“I think [Boone] is a good place for sports because there’s not too many things around here to distract you, I like that because I came here to get better at basketball, try to earn a Division 1 scholarship,” Swaby said.

Like Lester, Swaby has chosen colleges that are not the environment he grew up around, but a place that he feels can forward his basketball career. Although for these two basketball players, their backgrounds are extreme opposites.

Another extreme from the atmosphere of Boone would be Atlanta, or London, England, the two places Kyle Dennis-Nelson has called home before coming to Boone.

“I’m not used to the quiet, I’m still getting adjusted to the quiet [of Boone],”Dennis-Nelson said.

Dennis-Nelson grew up playing soccer in England, and didn’t play organized basketball until he was 15. He played basketball at Oaklands College, which is located outside of London before going to Action Sports Academy in Atlanta, where he studied college preparatory courses while playing basketball at a higher level than he had experienced overseas.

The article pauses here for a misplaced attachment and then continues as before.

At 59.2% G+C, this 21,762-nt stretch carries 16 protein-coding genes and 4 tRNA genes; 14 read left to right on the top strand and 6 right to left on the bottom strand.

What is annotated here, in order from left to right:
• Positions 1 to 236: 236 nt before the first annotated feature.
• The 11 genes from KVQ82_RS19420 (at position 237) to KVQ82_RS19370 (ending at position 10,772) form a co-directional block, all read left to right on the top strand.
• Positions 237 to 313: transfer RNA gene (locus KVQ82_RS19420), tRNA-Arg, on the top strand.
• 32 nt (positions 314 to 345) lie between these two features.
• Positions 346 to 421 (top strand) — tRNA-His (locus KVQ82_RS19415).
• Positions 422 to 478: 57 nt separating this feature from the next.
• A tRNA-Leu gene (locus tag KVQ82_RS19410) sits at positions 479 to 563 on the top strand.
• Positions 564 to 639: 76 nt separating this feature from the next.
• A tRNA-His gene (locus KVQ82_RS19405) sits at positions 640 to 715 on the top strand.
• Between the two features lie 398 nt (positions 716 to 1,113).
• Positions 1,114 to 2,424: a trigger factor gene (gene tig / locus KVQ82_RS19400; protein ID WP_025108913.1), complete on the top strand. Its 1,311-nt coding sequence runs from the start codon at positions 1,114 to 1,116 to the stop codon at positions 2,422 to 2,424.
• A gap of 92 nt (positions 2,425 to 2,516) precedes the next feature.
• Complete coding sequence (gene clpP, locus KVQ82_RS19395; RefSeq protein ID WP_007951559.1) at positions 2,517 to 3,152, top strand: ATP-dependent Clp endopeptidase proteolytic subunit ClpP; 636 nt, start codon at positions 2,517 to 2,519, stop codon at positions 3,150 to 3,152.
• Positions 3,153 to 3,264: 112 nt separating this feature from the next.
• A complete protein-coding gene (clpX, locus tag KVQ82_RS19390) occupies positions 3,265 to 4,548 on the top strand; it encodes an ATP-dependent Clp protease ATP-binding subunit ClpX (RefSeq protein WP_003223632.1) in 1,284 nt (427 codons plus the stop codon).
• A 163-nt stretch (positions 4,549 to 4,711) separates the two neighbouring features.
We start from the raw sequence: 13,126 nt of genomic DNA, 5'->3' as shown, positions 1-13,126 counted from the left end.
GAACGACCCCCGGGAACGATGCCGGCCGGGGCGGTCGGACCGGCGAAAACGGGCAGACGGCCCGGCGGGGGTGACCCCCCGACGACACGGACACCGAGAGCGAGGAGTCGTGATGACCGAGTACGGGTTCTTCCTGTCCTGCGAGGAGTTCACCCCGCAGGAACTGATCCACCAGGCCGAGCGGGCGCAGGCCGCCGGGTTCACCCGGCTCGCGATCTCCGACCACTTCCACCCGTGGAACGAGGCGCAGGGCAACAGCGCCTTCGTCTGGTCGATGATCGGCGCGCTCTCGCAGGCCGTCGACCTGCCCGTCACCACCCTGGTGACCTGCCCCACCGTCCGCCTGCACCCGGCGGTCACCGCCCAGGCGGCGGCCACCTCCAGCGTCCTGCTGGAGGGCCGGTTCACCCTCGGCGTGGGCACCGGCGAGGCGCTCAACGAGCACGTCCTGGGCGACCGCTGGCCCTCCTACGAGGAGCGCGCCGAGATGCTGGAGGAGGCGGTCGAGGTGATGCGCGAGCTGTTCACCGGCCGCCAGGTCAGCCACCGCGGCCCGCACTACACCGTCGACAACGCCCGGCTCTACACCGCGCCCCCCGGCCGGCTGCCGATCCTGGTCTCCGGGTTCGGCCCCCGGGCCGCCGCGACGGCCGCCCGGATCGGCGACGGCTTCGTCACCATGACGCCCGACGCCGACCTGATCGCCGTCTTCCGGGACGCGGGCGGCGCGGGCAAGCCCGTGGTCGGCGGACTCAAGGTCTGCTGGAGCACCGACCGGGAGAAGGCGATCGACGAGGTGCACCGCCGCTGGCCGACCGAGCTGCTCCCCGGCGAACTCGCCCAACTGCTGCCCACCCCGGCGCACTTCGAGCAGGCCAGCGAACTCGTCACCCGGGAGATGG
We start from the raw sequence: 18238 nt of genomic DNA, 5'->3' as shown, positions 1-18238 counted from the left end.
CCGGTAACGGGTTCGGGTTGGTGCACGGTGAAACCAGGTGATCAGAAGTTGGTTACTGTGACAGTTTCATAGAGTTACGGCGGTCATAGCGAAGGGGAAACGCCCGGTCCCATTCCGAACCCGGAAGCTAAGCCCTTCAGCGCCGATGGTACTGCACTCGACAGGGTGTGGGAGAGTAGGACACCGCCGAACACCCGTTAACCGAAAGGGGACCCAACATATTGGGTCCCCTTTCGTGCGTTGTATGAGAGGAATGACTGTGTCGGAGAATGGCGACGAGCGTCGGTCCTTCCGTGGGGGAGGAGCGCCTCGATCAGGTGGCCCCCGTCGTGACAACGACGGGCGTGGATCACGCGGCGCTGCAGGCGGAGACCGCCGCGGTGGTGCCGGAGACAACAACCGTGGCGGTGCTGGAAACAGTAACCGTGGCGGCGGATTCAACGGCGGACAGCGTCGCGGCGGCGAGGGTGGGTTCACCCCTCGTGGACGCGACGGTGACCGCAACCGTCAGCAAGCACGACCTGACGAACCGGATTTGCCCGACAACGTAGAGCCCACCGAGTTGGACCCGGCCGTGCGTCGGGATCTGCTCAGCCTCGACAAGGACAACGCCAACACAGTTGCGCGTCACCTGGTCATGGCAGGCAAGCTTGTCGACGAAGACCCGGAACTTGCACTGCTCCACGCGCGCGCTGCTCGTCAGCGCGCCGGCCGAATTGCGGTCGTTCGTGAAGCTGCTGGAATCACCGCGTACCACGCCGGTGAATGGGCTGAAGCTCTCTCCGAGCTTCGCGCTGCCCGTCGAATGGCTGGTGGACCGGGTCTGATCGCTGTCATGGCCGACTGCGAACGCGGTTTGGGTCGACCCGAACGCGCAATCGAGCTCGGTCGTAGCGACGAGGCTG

Kyle Dennis-Nelson

Dennis-Nelson has been very meticulous with where he has played basketball, choosing Oaklands, ASA, and DMACC because of what each has offered him to get to the next level, and DMACC’s unique experience for athletes played a part in his decision as well.

“I like it how all the sports live together. Everyone is on the same page, to get to the next level. The fact that we all live together, it makes [the basketball team] be better as a brotherhood,” he said.

“[DMACC is] a place that will make me better as a person, and as a player. One area that affected [my decision] was how much the coaches believed in me, to help me get better, and I really felt like [Coach Bowler] believed in me. He communicated with my parents, my parents believed in him, and this was the best decision for me.”

That sentiment was echoed by Swaby, saying that Coach Bowler kept his offer on the table for Swaby, trusting him to pass two summer classes in order to even be eligible this fall when all other coaches recruiting him lost interest. “I really chose DMACC because of the coaching staff.”

Lester agreed about the coaching staff making a difference in his decision, “I really look up to Coach Burrage. He was a really good player at DMACC who moved on to Division I, then played overseas . . . he’s a big role model for me, to try and do what he did.”

Lester grew up playing hockey more than basketball in rural Iowa, Dennis-Nelson mainly played soccer in London until he was 15 and Swaby grew up in the most populous area of America before experiencing smaller communities. Besides the sport they all claim to love, what the players have in common is that they chose DMACC because of what it offers. With the dedicated athletic dorms, committed and driven coaching staff, and history of elevating players to higher levels of basketball, DMACC is attractive to any basketball recruit, no matter the player’s background or experience.